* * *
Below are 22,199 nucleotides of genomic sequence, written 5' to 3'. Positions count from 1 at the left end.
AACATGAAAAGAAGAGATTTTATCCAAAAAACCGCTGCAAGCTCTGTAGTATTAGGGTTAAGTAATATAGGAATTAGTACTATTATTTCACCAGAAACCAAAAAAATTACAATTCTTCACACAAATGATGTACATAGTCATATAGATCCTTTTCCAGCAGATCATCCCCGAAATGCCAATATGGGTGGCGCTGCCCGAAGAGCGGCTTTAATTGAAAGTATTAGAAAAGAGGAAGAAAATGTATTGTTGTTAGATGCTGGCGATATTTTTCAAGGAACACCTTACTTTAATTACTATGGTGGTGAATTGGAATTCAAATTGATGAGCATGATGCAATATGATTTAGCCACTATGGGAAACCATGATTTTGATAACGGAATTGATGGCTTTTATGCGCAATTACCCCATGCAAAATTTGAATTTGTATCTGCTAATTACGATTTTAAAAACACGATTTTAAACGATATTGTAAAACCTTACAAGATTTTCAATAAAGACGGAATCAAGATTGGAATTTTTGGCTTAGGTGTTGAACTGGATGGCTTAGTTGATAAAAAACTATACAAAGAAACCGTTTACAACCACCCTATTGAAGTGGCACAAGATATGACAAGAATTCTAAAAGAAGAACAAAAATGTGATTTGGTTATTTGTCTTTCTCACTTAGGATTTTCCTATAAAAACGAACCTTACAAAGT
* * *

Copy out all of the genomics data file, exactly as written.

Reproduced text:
Below are 22,199 nucleotides of genomic sequence, written 5' to 3'. Positions count from 1 at the left end.
AACATGAAAAGAAGAGATTTTATCCAAAAAACCGCTGCAAGCTCTGTAGTATTAGGGTTAAGTAATATAGGAATTAGTACTATTATTTCACCAGAAACCAAAAAAATTACAATTCTTCACACAAATGATGTACATAGTCATATAGATCCTTTTCCAGCAGATCATCCCCGAAATGCCAATATGGGTGGCGCTGCCCGAAGAGCGGCTTTAATTGAAAGTATTAGAAAAGAGGAAGAAAATGTATTGTTGTTAGATGCTGGCGATATTTTTCAAGGAACACCTTACTTTAATTACTATGGTGGTGAATTGGAATTCAAATTGATGAGCATGATGCAATATGATTTAGCCACTATGGGAAACCATGATTTTGATAACGGAATTGATGGCTTTTATGCGCAATTACCCCATGCAAAATTTGAATTTGTATCTGCTAATTACGATTTTAAAAACACGATTTTAAACGATATTGTAAAACCTTACAAGATTTTCAATAAAGACGGAATCAAGATTGGAATTTTTGGCTTAGGTGTTGAACTGGATGGCTTAGTTGATAAAAAACTATACAAAGAAACCGTTTACAACCACCCTATTGAAGTGGCACAAGATATGACAAGAATTCTAAAAGAAGAACAAAAATGTGATTTGGTTATTTGTCTTTCTCACTTAGGATTTTCCTATAAAAACGAACCTTACAAAGT